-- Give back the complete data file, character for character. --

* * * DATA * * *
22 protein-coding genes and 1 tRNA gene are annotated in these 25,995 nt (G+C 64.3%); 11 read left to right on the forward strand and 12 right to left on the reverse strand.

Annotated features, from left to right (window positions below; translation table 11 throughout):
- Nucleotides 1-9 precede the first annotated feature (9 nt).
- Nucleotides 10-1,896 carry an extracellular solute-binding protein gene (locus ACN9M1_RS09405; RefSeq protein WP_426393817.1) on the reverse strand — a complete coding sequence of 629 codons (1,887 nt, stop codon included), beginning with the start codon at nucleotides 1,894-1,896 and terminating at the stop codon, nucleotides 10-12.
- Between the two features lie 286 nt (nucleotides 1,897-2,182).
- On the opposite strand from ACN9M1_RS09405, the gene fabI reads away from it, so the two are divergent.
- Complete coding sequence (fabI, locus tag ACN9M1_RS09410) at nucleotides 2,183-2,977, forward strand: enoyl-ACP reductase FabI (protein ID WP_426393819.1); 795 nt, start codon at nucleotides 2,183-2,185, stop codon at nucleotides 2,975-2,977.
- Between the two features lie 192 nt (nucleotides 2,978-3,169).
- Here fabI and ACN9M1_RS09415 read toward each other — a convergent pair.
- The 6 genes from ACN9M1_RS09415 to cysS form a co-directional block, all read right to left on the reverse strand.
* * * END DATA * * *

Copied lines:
22 protein-coding genes and 1 tRNA gene are annotated in these 25,995 nt (G+C 64.3%); 11 read left to right on the forward strand and 12 right to left on the reverse strand.

Annotated features, from left to right (window positions below; translation table 11 throughout):
- Nucleotides 1-9 precede the first annotated feature (9 nt).
- Nucleotides 10-1,896 carry an extracellular solute-binding protein gene (locus ACN9M1_RS09405; RefSeq protein WP_426393817.1) on the reverse strand — a complete coding sequence of 629 codons (1,887 nt, stop codon included), beginning with the start codon at nucleotides 1,894-1,896 and terminating at the stop codon, nucleotides 10-12.
- Between the two features lie 286 nt (nucleotides 1,897-2,182).
- On the opposite strand from ACN9M1_RS09405, the gene fabI reads away from it, so the two are divergent.
- Complete coding sequence (fabI, locus tag ACN9M1_RS09410) at nucleotides 2,183-2,977, forward strand: enoyl-ACP reductase FabI (protein ID WP_426393819.1); 795 nt, start codon at nucleotides 2,183-2,185, stop codon at nucleotides 2,975-2,977.
- Between the two features lie 192 nt (nucleotides 2,978-3,169).
- Here fabI and ACN9M1_RS09415 read toward each other — a convergent pair.
- The 6 genes from ACN9M1_RS09415 to cysS form a co-directional block, all read right to left on the reverse strand.